Cross-Functional Knowledge Integration, Patenting and Firm Performance
Knowledge integration, which facilitates interactions between R&D and other functions within a firm value chain, and patenting are both reckoned to increase the returns to R&D and firm performance. However, the combined effect of a joint use is in many ways ambiguous since those strategies pursue different objectives in terms of managing the flow of information within the firm’s boundaries. Although knowledge integration tends to foster within-firm flows of information that may be complementary to patented ideas, some of the internal knowledge leaking to competitors could deteriorate the profitability of appropriability strategies. Using survey-based data on the organization and appropriability of R&D in the US manufacturing sector, we present evidence suggesting that contextual variables favoring R&D spillovers across rivals tend to increase the substitutability between patenting and cross-functional knowledge integration.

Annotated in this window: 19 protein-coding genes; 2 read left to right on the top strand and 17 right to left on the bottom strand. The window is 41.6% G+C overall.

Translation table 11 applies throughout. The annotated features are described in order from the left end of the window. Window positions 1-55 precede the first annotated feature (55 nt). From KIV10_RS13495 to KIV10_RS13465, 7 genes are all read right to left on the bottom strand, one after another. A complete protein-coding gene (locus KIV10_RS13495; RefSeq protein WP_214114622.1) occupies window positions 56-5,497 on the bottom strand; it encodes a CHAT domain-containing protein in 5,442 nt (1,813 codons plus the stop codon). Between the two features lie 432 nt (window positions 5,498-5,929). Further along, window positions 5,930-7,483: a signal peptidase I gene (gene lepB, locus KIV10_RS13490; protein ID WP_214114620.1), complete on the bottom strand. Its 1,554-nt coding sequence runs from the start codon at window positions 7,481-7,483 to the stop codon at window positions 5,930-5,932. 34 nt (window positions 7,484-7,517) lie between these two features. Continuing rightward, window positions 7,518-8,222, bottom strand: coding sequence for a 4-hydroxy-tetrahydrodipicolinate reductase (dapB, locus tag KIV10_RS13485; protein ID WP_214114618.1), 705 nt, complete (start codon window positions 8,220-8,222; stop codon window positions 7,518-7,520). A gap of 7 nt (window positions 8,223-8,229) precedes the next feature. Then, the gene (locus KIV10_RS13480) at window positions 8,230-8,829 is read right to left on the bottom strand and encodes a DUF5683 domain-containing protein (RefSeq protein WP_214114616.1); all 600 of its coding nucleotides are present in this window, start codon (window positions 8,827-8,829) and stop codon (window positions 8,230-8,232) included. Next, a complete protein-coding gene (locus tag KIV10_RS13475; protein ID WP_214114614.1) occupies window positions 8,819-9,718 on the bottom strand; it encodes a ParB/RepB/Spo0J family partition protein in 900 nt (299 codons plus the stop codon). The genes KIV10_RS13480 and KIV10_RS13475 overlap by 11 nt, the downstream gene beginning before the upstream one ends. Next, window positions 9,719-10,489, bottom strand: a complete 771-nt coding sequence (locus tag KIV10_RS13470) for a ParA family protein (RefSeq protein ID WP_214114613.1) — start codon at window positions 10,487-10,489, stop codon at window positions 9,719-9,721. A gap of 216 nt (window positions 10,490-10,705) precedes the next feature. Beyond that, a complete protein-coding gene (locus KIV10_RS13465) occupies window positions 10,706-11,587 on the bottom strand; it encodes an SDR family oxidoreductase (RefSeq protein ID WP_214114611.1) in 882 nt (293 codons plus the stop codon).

|Date of creation:||2013|
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- Bruno Cassiman & Reinhilde Veugelers, 2006. "In Search of Complementarity in Innovation Strategy: Internal R& D and External Knowledge Acquisition," Management Science, INFORMS, vol. 52(1), pages 68-82, January.
- Kee H. Chung & Stephen W. Pruitt, 1994. "A Simple Approximation of Tobin's q," Financial Management, Financial Management Association, vol. 23(3), Fall.
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